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What is Tamarind?

Updated on 28. Aug. 2020
It might look strange, but tamarind actually packs a big health punch!
It might look strange, but tamarind actually packs a big health punch!

If you have traveled to South Asia or India, you might recognize this funny looking fruit called tamarind. Tamarind is said to be native to Africa and grows on very tall trees. The tree appears bushy with evergreen leaves and the famous pods. They are long, curved and brown and filled with small seeds that are surrounded by a sticky pulp. Naturally, this pulp dehydrates and becomes a sticky paste.

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Belonging to the Fabaceae family tamarind is related to peas, beans, and other legumes. This exotic fruit is mostly found in warmer, drier regions like Asia, Mexico or Africa. The biggest producer of tamarind today is India.1 Tamarind has been grown for thousand of years and assumingly made its way to Asia 5,000 years ago. Today South America and especially Mexico are the largest consumers of tamarind.2

The benefits of tamarind

As an ancient food, tamarind is said to have several supportive attributes to ease stomach discomfort and aids with digestion. Other medicinal uses for tamarind can be to relieve fever, sore throat, or inflammation. Dried or boiled tamarind leaves can even be used as compresses for swollen joints. Studies found that tamarind can be beneficial not only in traditional medicine but now modern medicine has turned its attention to tamarind as it can successfully be used in therapies for abdominal pain, diarrhea, and fevers.

Tamarind’s antioxidants can help reduce LDL cholesterol, which is a driver of heart disease. Studies proved that tamarind has a positive impact on reducing blood pressure as the fiber seems to have an influence on the reduction of cholesterol. It is said to scrape excess LDL cholesterol from arteries and veins.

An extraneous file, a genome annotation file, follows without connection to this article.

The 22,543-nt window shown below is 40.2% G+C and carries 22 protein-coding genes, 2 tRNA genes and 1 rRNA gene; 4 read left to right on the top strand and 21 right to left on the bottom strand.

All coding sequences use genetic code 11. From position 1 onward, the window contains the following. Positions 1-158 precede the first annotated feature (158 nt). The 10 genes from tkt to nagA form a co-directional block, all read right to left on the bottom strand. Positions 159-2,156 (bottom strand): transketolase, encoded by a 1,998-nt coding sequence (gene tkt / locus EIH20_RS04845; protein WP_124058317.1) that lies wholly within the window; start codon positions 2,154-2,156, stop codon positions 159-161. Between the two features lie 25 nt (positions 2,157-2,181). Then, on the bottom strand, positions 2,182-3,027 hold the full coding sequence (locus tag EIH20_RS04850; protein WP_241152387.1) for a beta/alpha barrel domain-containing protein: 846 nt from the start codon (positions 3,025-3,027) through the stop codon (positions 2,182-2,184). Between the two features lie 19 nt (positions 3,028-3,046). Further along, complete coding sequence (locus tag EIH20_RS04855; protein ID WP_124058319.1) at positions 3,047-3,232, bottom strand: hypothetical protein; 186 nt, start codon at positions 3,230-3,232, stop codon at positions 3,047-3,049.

Its high magnesium content makes tamarind a great dietary addition, as magnesium is needed in more than 600 functions of our body.

Tamarind has anti-inflammatory and antidiabetic effects.3 Eating tamarind as a fruit or spice, it can have a positive impact on your digestive system as well because it has a high fiber content. Fiber functions as a binder and makes the digestive process easier. Additionally, it has a positive impact on your gastric juices which contributes to a healthy digestion and has laxative effects. No wonder that ayurvedic medicine recommends tamarind for gastric problems.

Other great benefits of tamarind extract are the natural compounds that can have antimicrobial effects on our health. Antifungal, antiviral and antibacterial attributes are believed to be additional characteristics of tamarind extract. In traditional medicine, it has been used to treat malaria, in which cases they use the leaves of the tree to cook an herbal tea.


One cup of tamarind pulp comes to a total of 287 calories while most of the calories come from sugar. Here are some other nutrients of tamarind you might be interested in:

  • 69 grams of carbs (in the form of 17.5 tsp sugar)
  • 6 grams of fiber
  • 3 grams of protein
  • 1 gram of fat
  • 3.4 grams of protein
  • 28% magnesium of the RDI
  • 35% vitamin B1 of the RDI